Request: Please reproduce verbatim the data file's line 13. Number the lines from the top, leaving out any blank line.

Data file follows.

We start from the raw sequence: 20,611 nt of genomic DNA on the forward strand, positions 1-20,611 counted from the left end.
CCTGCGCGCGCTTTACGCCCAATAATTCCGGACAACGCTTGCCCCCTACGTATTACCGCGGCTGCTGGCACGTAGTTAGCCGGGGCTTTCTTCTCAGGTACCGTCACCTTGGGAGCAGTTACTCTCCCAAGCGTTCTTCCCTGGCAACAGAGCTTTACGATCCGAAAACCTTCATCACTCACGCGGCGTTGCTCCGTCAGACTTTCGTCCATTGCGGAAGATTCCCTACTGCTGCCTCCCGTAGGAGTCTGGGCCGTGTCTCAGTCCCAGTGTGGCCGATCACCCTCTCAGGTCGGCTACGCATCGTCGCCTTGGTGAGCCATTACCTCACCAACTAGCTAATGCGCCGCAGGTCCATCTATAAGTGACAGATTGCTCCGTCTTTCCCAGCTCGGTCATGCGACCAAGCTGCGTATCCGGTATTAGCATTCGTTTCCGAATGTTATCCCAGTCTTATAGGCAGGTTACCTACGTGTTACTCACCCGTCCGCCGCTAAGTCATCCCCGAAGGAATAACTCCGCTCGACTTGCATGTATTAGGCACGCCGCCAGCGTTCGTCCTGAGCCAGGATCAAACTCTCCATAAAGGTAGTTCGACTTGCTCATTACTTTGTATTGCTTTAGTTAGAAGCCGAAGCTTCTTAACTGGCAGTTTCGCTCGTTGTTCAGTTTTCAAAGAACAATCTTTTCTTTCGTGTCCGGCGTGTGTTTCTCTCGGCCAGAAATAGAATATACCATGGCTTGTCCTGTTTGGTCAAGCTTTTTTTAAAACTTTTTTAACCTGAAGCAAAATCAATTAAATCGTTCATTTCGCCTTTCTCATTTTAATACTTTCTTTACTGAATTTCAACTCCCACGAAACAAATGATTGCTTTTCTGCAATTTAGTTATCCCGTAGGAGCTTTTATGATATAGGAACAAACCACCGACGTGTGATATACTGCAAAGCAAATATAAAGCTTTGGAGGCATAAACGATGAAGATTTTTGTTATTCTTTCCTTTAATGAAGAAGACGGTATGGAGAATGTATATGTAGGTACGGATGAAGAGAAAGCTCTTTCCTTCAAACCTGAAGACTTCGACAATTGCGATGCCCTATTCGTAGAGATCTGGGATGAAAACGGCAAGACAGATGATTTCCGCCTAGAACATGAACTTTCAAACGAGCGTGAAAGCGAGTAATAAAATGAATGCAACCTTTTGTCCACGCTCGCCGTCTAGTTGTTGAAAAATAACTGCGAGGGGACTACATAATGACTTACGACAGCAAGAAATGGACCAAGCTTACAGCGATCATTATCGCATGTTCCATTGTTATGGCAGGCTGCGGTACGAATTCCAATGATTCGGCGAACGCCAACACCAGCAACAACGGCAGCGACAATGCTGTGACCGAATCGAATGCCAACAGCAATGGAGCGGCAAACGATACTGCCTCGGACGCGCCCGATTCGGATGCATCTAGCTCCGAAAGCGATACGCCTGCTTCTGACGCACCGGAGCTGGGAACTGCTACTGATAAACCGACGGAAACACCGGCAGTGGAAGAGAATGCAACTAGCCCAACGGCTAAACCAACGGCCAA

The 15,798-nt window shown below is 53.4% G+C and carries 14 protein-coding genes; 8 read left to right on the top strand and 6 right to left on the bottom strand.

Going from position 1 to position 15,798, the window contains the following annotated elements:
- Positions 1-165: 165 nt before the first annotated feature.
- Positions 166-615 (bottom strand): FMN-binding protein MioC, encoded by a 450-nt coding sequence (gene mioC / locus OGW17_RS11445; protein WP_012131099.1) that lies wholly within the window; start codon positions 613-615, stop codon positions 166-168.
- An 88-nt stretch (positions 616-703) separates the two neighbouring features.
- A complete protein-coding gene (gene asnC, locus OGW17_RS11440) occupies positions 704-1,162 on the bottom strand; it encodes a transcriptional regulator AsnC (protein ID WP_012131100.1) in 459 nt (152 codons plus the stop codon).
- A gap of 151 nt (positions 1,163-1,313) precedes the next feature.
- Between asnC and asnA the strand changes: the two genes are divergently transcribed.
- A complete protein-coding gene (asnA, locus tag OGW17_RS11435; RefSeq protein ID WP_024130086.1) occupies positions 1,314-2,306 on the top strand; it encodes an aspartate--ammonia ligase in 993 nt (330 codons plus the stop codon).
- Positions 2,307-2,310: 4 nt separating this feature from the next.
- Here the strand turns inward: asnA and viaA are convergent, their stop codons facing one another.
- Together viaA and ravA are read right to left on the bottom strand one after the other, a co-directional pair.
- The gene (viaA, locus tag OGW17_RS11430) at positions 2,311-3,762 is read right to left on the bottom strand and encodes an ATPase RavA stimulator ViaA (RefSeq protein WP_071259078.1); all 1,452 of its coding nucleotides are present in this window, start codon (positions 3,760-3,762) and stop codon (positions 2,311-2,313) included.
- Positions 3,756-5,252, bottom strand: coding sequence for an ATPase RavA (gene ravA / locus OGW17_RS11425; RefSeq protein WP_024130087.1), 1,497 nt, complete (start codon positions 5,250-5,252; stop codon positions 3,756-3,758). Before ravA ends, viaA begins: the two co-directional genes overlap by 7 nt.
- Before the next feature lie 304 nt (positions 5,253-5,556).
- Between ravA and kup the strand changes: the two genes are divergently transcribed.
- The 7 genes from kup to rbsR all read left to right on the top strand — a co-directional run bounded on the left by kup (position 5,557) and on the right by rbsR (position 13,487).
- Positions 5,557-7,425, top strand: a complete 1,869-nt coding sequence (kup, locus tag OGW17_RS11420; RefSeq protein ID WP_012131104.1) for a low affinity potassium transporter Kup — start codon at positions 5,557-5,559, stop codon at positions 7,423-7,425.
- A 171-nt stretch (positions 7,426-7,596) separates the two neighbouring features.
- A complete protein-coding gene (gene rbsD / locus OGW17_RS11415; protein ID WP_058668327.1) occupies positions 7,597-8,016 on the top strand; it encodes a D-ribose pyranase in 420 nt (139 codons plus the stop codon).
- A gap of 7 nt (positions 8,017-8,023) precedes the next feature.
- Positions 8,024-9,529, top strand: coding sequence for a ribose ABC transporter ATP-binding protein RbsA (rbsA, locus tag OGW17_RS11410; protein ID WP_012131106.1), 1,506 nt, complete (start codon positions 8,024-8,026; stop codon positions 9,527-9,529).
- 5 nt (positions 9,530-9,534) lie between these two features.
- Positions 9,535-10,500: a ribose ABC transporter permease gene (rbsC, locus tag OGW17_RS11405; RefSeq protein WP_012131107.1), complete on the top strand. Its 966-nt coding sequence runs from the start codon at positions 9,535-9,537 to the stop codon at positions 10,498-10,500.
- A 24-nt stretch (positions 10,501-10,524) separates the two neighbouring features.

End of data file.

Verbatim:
- Here the strand turns inward: asnA and viaA are convergent, their stop codons facing one another.